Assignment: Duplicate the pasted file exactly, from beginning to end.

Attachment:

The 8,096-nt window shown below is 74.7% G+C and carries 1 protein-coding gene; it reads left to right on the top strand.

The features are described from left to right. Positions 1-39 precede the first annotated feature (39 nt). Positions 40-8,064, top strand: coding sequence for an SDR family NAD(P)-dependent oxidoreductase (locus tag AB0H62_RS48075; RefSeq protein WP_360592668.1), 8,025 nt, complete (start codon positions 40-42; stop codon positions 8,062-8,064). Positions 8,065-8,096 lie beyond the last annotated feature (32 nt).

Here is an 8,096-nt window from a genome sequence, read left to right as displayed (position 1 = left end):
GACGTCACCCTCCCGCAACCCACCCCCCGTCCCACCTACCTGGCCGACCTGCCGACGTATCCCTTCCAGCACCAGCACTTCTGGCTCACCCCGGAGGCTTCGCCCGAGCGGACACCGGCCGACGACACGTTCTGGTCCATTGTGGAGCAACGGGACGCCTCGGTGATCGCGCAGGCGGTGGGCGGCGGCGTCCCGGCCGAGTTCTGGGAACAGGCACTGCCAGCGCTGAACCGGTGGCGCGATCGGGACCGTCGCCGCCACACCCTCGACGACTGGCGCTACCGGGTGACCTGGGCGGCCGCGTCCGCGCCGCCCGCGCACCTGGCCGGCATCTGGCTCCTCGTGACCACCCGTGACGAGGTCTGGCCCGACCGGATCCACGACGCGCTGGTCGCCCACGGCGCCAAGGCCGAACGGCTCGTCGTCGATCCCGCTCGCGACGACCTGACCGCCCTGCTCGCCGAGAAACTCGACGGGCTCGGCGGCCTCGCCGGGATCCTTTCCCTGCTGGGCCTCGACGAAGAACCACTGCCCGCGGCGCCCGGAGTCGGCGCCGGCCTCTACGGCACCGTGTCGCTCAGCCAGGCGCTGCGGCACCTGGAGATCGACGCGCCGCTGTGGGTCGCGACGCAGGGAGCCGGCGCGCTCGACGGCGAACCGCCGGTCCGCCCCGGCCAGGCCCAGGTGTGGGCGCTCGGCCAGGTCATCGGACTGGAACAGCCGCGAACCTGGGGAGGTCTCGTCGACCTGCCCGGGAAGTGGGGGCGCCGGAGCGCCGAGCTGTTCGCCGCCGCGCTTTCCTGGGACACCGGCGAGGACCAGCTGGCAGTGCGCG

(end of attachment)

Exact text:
The 8,096-nt window shown below is 74.7% G+C and carries 1 protein-coding gene; it reads left to right on the top strand.

The features are described from left to right. Positions 1-39 precede the first annotated feature (39 nt). Positions 40-8,064, top strand: coding sequence for an SDR family NAD(P)-dependent oxidoreductase (locus tag AB0H62_RS48075; RefSeq protein WP_360592668.1), 8,025 nt, complete (start codon positions 40-42; stop codon positions 8,062-8,064). Positions 8,065-8,096 lie beyond the last annotated feature (32 nt).

Here is an 8,096-nt window from a genome sequence, read left to right as displayed (position 1 = left end):
GACGTCACCCTCCCGCAACCCACCCCCCGTCCCACCTACCTGGCCGACCTGCCGACGTATCCCTTCCAGCACCAGCACTTCTGGCTCACCCCGGAGGCTTCGCCCGAGCGGACACCGGCCGACGACACGTTCTGGTCCATTGTGGAGCAACGGGACGCCTCGGTGATCGCGCAGGCGGTGGGCGGCGGCGTCCCGGCCGAGTTCTGGGAACAGGCACTGCCAGCGCTGAACCGGTGGCGCGATCGGGACCGTCGCCGCCACACCCTCGACGACTGGCGCTACCGGGTGACCTGGGCGGCCGCGTCCGCGCCGCCCGCGCACCTGGCCGGCATCTGGCTCCTCGTGACCACCCGTGACGAGGTCTGGCCCGACCGGATCCACGACGCGCTGGTCGCCCACGGCGCCAAGGCCGAACGGCTCGTCGTCGATCCCGCTCGCGACGACCTGACCGCCCTGCTCGCCGAGAAACTCGACGGGCTCGGCGGCCTCGCCGGGATCCTTTCCCTGCTGGGCCTCGACGAAGAACCACTGCCCGCGGCGCCCGGAGTCGGCGCCGGCCTCTACGGCACCGTGTCGCTCAGCCAGGCGCTGCGGCACCTGGAGATCGACGCGCCGCTGTGGGTCGCGACGCAGGGAGCCGGCGCGCTCGACGGCGAACCGCCGGTCCGCCCCGGCCAGGCCCAGGTGTGGGCGCTCGGCCAGGTCATCGGACTGGAACAGCCGCGAACCTGGGGAGGTCTCGTCGACCTGCCCGGGAAGTGGGGGCGCCGGAGCGCCGAGCTGTTCGCCGCCGCGCTTTCCTGGGACACCGGCGAGGACCAGCTGGCAGTGCGCG